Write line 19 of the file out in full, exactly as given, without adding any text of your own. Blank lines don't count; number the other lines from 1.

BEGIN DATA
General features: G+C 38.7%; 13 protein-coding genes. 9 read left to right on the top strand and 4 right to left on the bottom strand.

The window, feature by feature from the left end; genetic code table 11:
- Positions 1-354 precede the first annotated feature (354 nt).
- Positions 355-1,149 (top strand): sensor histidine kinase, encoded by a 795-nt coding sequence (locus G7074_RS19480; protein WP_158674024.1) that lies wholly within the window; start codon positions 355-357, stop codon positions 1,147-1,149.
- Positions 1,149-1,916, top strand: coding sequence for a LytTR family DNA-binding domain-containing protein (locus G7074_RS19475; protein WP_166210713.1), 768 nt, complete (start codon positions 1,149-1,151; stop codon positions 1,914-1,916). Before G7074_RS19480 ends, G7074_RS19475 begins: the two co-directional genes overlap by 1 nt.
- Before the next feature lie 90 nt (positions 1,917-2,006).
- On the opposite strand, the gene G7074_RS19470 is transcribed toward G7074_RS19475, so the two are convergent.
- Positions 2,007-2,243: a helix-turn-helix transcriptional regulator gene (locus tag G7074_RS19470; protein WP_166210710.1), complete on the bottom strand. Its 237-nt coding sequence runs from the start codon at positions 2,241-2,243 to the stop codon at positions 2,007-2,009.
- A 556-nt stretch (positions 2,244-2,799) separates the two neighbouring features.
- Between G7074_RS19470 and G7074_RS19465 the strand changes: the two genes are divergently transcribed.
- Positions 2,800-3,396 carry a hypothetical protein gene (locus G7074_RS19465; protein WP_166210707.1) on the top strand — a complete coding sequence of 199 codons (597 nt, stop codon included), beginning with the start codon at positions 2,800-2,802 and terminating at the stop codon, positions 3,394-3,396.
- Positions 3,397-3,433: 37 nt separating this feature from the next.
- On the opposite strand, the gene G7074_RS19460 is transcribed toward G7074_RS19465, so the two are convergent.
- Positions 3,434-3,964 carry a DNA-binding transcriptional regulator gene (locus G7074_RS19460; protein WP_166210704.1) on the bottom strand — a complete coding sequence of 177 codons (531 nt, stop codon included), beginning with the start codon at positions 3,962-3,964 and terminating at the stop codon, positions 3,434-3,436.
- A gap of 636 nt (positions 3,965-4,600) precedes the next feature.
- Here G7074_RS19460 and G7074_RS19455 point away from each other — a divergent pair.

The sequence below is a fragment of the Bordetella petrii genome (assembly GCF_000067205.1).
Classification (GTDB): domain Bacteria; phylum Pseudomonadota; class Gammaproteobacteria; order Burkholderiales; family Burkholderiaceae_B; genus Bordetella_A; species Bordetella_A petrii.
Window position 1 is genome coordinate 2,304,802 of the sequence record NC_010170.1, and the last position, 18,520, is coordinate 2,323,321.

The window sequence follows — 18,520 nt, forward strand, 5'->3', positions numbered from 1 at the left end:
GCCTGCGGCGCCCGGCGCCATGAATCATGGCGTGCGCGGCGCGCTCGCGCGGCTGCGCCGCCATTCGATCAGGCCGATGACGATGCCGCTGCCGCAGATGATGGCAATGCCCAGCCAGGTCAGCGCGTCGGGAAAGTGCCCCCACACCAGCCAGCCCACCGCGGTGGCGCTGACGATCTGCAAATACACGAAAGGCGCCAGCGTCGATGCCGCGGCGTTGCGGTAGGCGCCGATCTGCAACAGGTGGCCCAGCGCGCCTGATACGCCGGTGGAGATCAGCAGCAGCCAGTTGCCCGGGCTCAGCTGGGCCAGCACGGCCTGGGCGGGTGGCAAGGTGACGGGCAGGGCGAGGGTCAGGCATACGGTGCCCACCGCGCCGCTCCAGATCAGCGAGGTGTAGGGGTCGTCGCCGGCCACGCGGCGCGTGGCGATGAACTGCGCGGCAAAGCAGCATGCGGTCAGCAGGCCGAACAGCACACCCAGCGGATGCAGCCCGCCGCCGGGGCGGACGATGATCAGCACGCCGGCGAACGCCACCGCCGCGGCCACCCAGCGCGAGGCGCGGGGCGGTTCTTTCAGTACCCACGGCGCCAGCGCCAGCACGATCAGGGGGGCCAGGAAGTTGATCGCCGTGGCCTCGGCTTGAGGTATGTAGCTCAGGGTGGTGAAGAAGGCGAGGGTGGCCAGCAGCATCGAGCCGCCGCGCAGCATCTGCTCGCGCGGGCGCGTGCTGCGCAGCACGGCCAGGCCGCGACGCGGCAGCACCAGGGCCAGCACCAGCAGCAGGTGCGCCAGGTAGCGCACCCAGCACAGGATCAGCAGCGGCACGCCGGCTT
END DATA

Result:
Window position 1 is genome coordinate 2,304,802 of the sequence record NC_010170.1, and the last position, 18,520, is coordinate 2,323,321.